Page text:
|Publication number||US6278279 B1|
|Application number||US 09/143,539|
|Publication date||Aug 21, 2001|
|Filing date||Aug 28, 1998|
|Priority date||Aug 28, 1998|
|Publication number||09143539, 143539, US 6278279 B1, US 6278279B1, US-B1-6278279, US6278279 B1, US6278279B1|
|Inventors||Timothy C. Daun-Lindberg, Steven W. Steele|
|Original Assignee||International Business Machines Corporation|
|Export Citation||BiBTeX, EndNote, RefMan|
|Patent Citations (6), Referenced by (20), Classifications (4), Legal Events (6)|
|External Links: USPTO, USPTO Assignment, Espacenet|
1. Field of The Invention
The invention relates to the field of power supply back-up systems, and in particular, to the testing of a power supply back-up system.
2. Background Information
In critical applications requiring electrical power, such as computer systems, it is desirable to ensure against an unexpected power outage which could have an adverse effect on the electrical equipment being powered or the task the equipment is performing. In order to provide uninterrupted operation of the electrical equipment when there is a failure of a main power source, it is known to provide a back-up power system, such as an uninterruptible power supply (UPS) (see e.g. Stich et al. U.S. Pat. No. 5,182,518).
There are known a number of different types of back-up power systems suitable for use in the home or office, all of which generally rely on at least one electrical energy storage battery as a source of back-up power. Besides the traditional storage battery based back-up power system, other types of back-up power systems, using electrical generators alone or in combination with storage batteries, for example, are also known. These are generally more suitable to heavy industrial uses with large power requirements, although small portable generators which operate on ordinary gasoline are now available for home or small office use.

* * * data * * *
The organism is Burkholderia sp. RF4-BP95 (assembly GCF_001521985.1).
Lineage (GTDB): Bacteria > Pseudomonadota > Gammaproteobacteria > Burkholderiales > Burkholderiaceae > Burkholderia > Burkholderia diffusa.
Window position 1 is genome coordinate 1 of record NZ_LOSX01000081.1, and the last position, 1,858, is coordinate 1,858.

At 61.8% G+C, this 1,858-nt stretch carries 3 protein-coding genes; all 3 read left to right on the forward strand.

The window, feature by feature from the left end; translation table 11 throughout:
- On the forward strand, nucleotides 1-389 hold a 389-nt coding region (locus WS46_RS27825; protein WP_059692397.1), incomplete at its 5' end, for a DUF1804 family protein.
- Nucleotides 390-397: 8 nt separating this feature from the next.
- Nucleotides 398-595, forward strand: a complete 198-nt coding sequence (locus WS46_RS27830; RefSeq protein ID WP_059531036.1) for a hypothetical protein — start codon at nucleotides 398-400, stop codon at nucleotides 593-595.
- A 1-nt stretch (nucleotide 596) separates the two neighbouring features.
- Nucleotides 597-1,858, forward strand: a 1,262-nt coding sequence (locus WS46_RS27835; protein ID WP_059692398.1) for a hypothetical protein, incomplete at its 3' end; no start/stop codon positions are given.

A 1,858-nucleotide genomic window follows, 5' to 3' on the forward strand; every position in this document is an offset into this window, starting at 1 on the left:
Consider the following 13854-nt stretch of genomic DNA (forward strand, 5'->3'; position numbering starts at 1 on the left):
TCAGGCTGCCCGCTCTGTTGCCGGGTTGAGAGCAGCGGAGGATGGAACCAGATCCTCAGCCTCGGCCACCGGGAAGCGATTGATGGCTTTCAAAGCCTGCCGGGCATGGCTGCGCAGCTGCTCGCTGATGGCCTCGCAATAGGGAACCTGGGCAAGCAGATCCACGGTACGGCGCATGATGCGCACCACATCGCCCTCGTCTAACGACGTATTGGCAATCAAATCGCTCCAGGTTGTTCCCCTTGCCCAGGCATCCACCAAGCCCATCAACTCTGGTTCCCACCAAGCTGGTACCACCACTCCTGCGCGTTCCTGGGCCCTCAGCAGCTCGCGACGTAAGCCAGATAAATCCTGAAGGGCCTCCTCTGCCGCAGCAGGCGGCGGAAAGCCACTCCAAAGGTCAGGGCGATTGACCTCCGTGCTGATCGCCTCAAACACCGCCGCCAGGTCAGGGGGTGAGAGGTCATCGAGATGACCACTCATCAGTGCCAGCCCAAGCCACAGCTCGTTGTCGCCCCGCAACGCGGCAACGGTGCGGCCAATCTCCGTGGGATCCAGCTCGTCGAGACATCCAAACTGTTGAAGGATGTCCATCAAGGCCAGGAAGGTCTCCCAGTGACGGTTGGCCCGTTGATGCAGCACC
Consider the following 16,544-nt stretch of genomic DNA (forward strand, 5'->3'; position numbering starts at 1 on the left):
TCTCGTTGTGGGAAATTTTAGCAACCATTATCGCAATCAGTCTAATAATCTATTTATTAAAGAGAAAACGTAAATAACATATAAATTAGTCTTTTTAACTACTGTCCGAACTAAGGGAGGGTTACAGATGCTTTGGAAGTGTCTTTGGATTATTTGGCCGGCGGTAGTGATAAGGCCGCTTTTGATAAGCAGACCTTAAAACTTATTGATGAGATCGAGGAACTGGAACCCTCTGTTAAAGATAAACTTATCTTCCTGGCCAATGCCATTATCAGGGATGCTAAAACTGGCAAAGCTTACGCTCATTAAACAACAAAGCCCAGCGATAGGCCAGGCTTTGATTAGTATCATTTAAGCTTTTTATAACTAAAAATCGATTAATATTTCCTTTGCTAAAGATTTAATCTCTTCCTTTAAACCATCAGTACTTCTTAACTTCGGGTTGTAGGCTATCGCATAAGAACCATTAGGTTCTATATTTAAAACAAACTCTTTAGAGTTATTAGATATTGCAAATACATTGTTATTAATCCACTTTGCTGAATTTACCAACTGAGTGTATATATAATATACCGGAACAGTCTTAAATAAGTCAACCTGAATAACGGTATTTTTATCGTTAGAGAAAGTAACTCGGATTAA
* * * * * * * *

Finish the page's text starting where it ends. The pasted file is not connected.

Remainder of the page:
Of course, larger generator based systems use turbine generators which require fossil fuels to produce the steam that powers them, or consume some other source of bulk stored energy, such as the kinetic energy of water stored in a hydroelectric dam to power the generator, and are therefore not generally found in the home or office in a typical back-up power system. Solar powered steam turbine electrical generators are also known in which solar energy is focused on a water filled pipe or vessel to produce steam which is used to turn a generator.